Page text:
Actions

J3.x

Difference between revisions of "Adding JavaScript and CSS to the page"

From Joomla! Documentation

m (CSS Examples)
(9 intermediate revisions by 4 users not shown)
Line 1: Line 1:
 
{{stub}}
 
{{stub}}
This applies to version 1.5.? or higher!
+
This applies to version 1.5. or higher
  
To have a well-formed XHTML document, you must put all references to Javascript and CSS files within the <code><head></code> portion. Since Joomla! generates all of the HTML that makes up a page before output, it is possible to add these references to the <head> tag from your extension. The simplest way to do this is to make use of the functionality built in to Joomla!:
+
== Inserting from a File ==
 +
To have a well-formed XHTML document, you must put all references to Javascript and CSS files within the <code><head></code> portion. Since Joomla! generates all the HTML that makes up a page before output, it is possible to add these references within the <head> tags from your extension. The simplest way to do this is to make use of the functionality built in to Joomla!:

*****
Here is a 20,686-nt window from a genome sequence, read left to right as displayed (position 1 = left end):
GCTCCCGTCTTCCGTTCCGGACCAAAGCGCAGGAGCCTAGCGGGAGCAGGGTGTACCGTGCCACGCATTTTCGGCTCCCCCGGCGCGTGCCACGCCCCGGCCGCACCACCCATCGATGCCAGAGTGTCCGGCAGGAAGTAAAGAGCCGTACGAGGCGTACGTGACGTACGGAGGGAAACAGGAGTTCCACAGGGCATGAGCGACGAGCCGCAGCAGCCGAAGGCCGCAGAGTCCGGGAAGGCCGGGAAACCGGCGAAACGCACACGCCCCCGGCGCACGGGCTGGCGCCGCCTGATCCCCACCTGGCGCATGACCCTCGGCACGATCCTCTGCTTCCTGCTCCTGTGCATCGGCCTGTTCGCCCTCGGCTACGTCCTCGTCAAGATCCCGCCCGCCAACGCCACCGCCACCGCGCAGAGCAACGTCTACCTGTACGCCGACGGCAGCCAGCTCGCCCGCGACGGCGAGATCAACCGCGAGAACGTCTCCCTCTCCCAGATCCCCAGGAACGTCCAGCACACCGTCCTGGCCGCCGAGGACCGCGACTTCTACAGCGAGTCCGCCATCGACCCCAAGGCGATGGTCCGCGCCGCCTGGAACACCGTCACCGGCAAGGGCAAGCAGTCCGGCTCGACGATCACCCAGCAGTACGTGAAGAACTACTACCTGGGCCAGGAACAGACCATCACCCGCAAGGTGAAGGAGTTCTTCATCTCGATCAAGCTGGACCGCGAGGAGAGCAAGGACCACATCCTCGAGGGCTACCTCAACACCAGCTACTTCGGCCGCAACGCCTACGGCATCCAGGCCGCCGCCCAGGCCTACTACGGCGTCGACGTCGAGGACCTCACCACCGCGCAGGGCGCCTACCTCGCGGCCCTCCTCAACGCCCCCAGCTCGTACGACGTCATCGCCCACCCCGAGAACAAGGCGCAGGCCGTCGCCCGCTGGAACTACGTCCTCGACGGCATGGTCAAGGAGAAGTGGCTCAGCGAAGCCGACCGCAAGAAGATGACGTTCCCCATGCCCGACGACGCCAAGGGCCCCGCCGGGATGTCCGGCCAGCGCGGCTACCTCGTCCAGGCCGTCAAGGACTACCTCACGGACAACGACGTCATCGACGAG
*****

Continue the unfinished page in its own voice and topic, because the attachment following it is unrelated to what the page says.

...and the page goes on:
<source lang="php">
 
<source lang="php">
// Add a reference to a javascript file
+
// Add a reference to a Javascript file
 
// The default path is 'media/system/js/'
 
// The default path is 'media/system/js/'
 
JHTML::script($filename, $path, $mootools);
 
JHTML::script($filename, $path, $mootools);
Line 12: Line 13:
 
JHTML::stylesheet($filename, $path);
 
JHTML::stylesheet($filename, $path);
 
</source>
 
</source>
 +
Using these functions, Joomla! will take care of any additional requirements. For example, if your Javascript requires Mootools, setting <code>$mootools = true</code> will automatically ensure that Mootools is loaded, if it has not already been done.